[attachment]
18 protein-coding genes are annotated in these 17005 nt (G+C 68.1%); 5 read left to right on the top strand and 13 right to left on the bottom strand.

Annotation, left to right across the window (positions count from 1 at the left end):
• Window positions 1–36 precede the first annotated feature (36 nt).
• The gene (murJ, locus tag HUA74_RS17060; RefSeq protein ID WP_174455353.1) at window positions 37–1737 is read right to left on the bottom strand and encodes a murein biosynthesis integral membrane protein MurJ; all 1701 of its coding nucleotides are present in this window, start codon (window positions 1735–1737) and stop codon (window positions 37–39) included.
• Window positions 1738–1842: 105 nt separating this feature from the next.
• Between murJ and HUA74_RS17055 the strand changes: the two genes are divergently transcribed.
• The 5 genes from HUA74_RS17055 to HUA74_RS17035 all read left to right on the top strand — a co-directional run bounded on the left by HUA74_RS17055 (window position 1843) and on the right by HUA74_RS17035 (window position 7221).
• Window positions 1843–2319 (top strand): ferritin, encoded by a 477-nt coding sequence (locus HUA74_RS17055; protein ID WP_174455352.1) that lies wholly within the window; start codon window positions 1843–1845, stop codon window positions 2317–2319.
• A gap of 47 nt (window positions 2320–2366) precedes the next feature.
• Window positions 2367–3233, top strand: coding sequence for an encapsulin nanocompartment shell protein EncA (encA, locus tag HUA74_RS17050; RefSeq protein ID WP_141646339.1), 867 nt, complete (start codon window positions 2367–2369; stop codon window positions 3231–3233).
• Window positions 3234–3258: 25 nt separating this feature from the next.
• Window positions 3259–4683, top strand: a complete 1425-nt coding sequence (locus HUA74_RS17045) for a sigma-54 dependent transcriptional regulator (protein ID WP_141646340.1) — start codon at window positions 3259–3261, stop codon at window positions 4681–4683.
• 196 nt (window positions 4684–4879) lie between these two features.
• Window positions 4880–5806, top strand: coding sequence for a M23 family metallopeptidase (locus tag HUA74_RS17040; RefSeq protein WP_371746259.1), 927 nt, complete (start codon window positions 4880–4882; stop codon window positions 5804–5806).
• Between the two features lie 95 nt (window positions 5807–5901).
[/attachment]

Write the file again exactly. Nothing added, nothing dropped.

18 protein-coding genes are annotated in these 17005 nt (G+C 68.1%); 5 read left to right on the top strand and 13 right to left on the bottom strand.

Annotation, left to right across the window (positions count from 1 at the left end):
• Window positions 1–36 precede the first annotated feature (36 nt).
• The gene (murJ, locus tag HUA74_RS17060; RefSeq protein ID WP_174455353.1) at window positions 37–1737 is read right to left on the bottom strand and encodes a murein biosynthesis integral membrane protein MurJ; all 1701 of its coding nucleotides are present in this window, start codon (window positions 1735–1737) and stop codon (window positions 37–39) included.
• Window positions 1738–1842: 105 nt separating this feature from the next.
• Between murJ and HUA74_RS17055 the strand changes: the two genes are divergently transcribed.
• The 5 genes from HUA74_RS17055 to HUA74_RS17035 all read left to right on the top strand — a co-directional run bounded on the left by HUA74_RS17055 (window position 1843) and on the right by HUA74_RS17035 (window position 7221).
• Window positions 1843–2319 (top strand): ferritin, encoded by a 477-nt coding sequence (locus HUA74_RS17055; protein ID WP_174455352.1) that lies wholly within the window; start codon window positions 1843–1845, stop codon window positions 2317–2319.
• A gap of 47 nt (window positions 2320–2366) precedes the next feature.
• Window positions 2367–3233, top strand: coding sequence for an encapsulin nanocompartment shell protein EncA (encA, locus tag HUA74_RS17050; RefSeq protein ID WP_141646339.1), 867 nt, complete (start codon window positions 2367–2369; stop codon window positions 3231–3233).
• Window positions 3234–3258: 25 nt separating this feature from the next.
• Window positions 3259–4683, top strand: a complete 1425-nt coding sequence (locus HUA74_RS17045) for a sigma-54 dependent transcriptional regulator (protein ID WP_141646340.1) — start codon at window positions 3259–3261, stop codon at window positions 4681–4683.
• 196 nt (window positions 4684–4879) lie between these two features.
• Window positions 4880–5806, top strand: coding sequence for a M23 family metallopeptidase (locus tag HUA74_RS17040; RefSeq protein WP_371746259.1), 927 nt, complete (start codon window positions 4880–4882; stop codon window positions 5804–5806).
• Between the two features lie 95 nt (window positions 5807–5901).